City seeks new ‘Riverfront Overlay’ district


‘Flexible zoning district’ to help revive downtown riverfront areas

By Melanie Yingst - myingst@aimmediamidwest.com



 Click here to view attached document

Planning Commission Agenda


TROY — The Troy Planning Commission will review a proposed Downtown Riverfront Overlay District at its meeting at 3:30 p.m. Wednesday at City Hall.

The commission will determine whether or not to hold a public meeting and to make a recommendation to Troy City Council.

Also on the agenda, commission will consider approval of the final development plan of the Kettering Health Network’s new hospital on 600 W. Main St. Commission will make a decision on its final development plan, which conforms to the already approved General Plan and will have a review of its record plan.

According to the report, the record plan will be distributed at the meeting.

RIVERFRONT OVERLAY DISTRICT

Tim Davis, assistant development director, submitted a memorandum outlining the recommendation of a downtown riverfront overlay district.

According to the memo, city staff recommends the new district, “to provide a flexible zoning district to accommodate the revitalization of the downtown Troy and nearby riverfront area. …”

In the draft of the proposal, titled “Purpose,” it states: “the Downtown/Riverfront Overlay District is designed to promote revitalization of Downtown Troy and nearby riverfront areas by providing an optional alternative to the regulations of the various underlying conventional zoning districts. It is intended to permit alteration and adaptive reuse of existing buildings and redevelopment of vacant lands, in accordance with a coordinated plan which can be designed with greater flexibility, and more consequently, more creative and imaginative redevelopment of this closely built and oldest area of Troy.”

The proposed district includes Treasure Island to the north, the State Route 41 bridge to the east, West Market Street to the south and Ridge Avenue to the west.

The memo states: ”In order to accommodate the dynamic commercial and residential district that we seek, the city needs to provide a flexible district that provides accommodations for lots that contain less than 1 acre of land.”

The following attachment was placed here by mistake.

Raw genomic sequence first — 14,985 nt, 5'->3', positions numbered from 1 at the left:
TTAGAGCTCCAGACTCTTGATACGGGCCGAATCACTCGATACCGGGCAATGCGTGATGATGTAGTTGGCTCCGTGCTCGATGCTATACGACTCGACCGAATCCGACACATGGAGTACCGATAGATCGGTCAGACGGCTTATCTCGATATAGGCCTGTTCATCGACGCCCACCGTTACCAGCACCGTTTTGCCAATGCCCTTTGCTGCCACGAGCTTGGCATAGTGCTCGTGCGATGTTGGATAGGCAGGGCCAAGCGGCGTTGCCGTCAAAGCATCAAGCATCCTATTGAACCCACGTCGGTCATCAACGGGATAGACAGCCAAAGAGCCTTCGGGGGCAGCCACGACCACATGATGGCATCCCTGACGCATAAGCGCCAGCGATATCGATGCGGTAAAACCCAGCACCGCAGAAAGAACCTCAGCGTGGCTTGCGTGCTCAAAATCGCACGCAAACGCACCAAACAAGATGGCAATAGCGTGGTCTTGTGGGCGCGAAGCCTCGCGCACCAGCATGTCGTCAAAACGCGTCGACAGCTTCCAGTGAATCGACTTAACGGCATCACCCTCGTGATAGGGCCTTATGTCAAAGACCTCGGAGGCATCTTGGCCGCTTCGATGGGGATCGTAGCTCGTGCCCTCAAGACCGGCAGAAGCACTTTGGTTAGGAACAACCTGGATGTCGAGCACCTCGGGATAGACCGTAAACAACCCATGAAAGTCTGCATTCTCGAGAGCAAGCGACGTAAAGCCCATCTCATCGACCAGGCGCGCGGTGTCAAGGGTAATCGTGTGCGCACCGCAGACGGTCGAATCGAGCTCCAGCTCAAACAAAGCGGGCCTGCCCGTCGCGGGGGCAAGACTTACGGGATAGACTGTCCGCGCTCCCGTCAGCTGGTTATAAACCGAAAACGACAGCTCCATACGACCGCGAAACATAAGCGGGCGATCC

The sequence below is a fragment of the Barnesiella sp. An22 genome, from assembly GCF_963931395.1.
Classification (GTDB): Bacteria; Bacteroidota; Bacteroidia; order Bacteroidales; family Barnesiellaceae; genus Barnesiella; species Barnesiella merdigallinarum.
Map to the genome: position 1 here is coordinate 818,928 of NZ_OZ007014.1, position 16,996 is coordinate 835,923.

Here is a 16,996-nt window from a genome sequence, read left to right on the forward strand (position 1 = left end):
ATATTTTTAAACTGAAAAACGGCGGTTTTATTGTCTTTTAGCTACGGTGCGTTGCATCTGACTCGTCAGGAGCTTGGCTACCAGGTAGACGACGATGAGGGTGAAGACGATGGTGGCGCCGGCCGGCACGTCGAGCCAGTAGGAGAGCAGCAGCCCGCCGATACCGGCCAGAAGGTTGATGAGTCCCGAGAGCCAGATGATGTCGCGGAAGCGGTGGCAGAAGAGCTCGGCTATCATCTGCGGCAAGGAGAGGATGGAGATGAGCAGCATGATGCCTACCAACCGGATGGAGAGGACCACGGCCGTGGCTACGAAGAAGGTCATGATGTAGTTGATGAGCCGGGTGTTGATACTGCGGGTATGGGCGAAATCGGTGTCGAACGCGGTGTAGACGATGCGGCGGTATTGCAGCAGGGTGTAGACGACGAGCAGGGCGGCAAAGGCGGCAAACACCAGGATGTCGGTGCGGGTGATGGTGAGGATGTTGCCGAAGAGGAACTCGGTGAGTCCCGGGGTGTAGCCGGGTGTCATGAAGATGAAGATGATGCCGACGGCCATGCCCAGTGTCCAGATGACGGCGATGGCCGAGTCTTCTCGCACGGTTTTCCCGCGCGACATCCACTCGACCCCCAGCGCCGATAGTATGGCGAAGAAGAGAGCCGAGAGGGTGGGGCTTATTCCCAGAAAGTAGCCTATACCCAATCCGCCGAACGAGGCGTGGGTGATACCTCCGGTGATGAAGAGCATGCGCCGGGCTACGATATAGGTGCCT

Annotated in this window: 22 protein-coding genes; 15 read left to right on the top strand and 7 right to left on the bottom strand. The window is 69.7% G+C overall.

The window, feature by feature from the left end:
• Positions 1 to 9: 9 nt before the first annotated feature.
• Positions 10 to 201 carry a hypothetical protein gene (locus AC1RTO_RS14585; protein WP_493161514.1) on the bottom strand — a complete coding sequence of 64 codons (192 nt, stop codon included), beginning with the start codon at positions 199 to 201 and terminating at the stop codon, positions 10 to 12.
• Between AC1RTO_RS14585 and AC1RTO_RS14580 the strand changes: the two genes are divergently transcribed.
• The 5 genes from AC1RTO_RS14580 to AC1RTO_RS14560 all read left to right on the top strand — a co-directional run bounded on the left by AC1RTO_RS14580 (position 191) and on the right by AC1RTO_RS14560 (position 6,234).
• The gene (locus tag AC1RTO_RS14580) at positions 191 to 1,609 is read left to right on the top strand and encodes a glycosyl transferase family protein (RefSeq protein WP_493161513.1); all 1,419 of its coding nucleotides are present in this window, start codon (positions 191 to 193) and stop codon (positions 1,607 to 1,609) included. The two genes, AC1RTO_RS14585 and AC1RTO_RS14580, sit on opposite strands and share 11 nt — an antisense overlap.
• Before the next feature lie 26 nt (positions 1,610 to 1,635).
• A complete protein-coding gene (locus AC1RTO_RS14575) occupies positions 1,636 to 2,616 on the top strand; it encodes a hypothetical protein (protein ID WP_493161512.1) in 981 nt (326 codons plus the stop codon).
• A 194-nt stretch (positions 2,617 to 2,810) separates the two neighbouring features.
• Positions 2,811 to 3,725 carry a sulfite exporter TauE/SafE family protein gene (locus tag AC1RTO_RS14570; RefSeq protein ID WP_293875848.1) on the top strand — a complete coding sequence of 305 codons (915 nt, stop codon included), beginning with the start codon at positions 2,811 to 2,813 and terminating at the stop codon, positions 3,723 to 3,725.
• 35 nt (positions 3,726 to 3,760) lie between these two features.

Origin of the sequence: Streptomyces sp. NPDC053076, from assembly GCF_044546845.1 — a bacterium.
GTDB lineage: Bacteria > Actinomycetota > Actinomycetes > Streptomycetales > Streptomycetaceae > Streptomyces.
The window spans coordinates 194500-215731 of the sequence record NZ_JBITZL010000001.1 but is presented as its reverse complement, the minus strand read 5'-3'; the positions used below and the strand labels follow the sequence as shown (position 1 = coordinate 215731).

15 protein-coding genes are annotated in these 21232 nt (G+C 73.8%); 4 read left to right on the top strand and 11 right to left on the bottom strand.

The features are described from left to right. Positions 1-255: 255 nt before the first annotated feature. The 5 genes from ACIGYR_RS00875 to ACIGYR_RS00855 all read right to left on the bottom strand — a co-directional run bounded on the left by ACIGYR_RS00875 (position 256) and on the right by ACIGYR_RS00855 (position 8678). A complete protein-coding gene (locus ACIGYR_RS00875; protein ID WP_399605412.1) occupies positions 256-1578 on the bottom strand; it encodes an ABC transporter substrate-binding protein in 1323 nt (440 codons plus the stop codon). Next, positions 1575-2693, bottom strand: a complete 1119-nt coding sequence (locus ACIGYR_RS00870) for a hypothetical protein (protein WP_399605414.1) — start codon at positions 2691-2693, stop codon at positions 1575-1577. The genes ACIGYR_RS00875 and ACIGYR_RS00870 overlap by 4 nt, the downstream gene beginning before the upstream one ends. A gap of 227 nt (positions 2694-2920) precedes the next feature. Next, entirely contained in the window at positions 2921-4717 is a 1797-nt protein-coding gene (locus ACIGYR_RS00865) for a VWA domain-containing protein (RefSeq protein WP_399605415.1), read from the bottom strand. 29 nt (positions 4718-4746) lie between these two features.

Areas addressed in the draft include pedestrian, bicycle circulation, open space preservation and development, signage, landscaping regulations, off-street loading area regulations, off-street parking regulations and other regulations within its overlay district proposal.

The draft code section proposes the following:

1. There are 11 different zoning districts within the map area. If a property owner wants to redevelop or develop in a manner that meets the requirement of their conventional zoning district, the overlay process does not come into play.

2. Developments that are proposed in a manner that does not meet the conventional requirements, a submittal of detailed plans to the Planning Commission is required for approval.

3. Approved development plans by Planning Commission will be monitored by staff to ensure the development is in compliance.

4. To approve an application, commission shall use specified criteria outlined in the chapter.

5. Development requests that are not approved may appeal to the Board of Zoning Appeals, which can override the Planning Commission’s decision by a two-thirds majority vote (five out of seven BZA members.)

To view the documents, visit Troy Daily News online at www.tdn-net.com

Planning Commission Agenda
http://www.tdn-net.com/wp-content/uploads/sites/21/2017/12/SKMBT_C36017122218530.pdfPlanning Commission Agenda
‘Flexible zoning district’ to help revive downtown riverfront areas

By Melanie Yingst

myingst@aimmediamidwest.com

Follow Melanie Yingst on Twitter @Troydailynews

Follow Melanie Yingst on Twitter @Troydailynews

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